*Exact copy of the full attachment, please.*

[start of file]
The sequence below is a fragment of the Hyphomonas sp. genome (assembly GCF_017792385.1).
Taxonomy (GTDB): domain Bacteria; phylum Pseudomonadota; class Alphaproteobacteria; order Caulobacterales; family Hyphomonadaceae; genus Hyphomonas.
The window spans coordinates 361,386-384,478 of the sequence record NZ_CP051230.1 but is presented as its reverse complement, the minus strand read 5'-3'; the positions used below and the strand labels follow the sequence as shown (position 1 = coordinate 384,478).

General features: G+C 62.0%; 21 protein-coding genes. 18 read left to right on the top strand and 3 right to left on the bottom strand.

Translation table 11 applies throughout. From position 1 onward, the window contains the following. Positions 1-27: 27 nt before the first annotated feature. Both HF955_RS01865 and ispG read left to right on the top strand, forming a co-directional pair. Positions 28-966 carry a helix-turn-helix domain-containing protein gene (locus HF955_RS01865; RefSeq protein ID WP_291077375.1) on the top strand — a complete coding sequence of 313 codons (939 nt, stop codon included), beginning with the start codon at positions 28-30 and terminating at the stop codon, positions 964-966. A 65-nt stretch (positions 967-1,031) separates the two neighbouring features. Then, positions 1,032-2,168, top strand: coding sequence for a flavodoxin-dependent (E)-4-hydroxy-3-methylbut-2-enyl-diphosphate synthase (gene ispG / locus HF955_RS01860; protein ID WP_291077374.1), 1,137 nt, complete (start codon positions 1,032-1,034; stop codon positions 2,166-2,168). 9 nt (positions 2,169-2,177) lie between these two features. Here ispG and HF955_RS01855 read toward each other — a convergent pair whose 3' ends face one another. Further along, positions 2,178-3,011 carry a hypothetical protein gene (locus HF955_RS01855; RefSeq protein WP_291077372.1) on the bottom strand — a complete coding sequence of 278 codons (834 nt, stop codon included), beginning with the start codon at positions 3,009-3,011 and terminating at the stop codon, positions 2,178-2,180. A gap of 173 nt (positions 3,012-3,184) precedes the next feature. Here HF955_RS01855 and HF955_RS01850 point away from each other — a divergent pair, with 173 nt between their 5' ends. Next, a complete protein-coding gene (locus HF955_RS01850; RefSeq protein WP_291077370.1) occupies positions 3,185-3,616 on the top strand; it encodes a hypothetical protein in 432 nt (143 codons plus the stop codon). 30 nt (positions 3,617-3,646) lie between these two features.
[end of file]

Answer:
The sequence below is a fragment of the Hyphomonas sp. genome (assembly GCF_017792385.1).
Taxonomy (GTDB): domain Bacteria; phylum Pseudomonadota; class Alphaproteobacteria; order Caulobacterales; family Hyphomonadaceae; genus Hyphomonas.
The window spans coordinates 361,386-384,478 of the sequence record NZ_CP051230.1 but is presented as its reverse complement, the minus strand read 5'-3'; the positions used below and the strand labels follow the sequence as shown (position 1 = coordinate 384,478).

General features: G+C 62.0%; 21 protein-coding genes. 18 read left to right on the top strand and 3 right to left on the bottom strand.

Translation table 11 applies throughout. From position 1 onward, the window contains the following. Positions 1-27: 27 nt before the first annotated feature. Both HF955_RS01865 and ispG read left to right on the top strand, forming a co-directional pair. Positions 28-966 carry a helix-turn-helix domain-containing protein gene (locus HF955_RS01865; RefSeq protein ID WP_291077375.1) on the top strand — a complete coding sequence of 313 codons (939 nt, stop codon included), beginning with the start codon at positions 28-30 and terminating at the stop codon, positions 964-966. A 65-nt stretch (positions 967-1,031) separates the two neighbouring features. Then, positions 1,032-2,168, top strand: coding sequence for a flavodoxin-dependent (E)-4-hydroxy-3-methylbut-2-enyl-diphosphate synthase (gene ispG / locus HF955_RS01860; protein ID WP_291077374.1), 1,137 nt, complete (start codon positions 1,032-1,034; stop codon positions 2,166-2,168). 9 nt (positions 2,169-2,177) lie between these two features. Here ispG and HF955_RS01855 read toward each other — a convergent pair whose 3' ends face one another. Further along, positions 2,178-3,011 carry a hypothetical protein gene (locus HF955_RS01855; RefSeq protein WP_291077372.1) on the bottom strand — a complete coding sequence of 278 codons (834 nt, stop codon included), beginning with the start codon at positions 3,009-3,011 and terminating at the stop codon, positions 2,178-2,180. A gap of 173 nt (positions 3,012-3,184) precedes the next feature. Here HF955_RS01855 and HF955_RS01850 point away from each other — a divergent pair, with 173 nt between their 5' ends. Next, a complete protein-coding gene (locus HF955_RS01850; RefSeq protein WP_291077370.1) occupies positions 3,185-3,616 on the top strand; it encodes a hypothetical protein in 432 nt (143 codons plus the stop codon). 30 nt (positions 3,617-3,646) lie between these two features.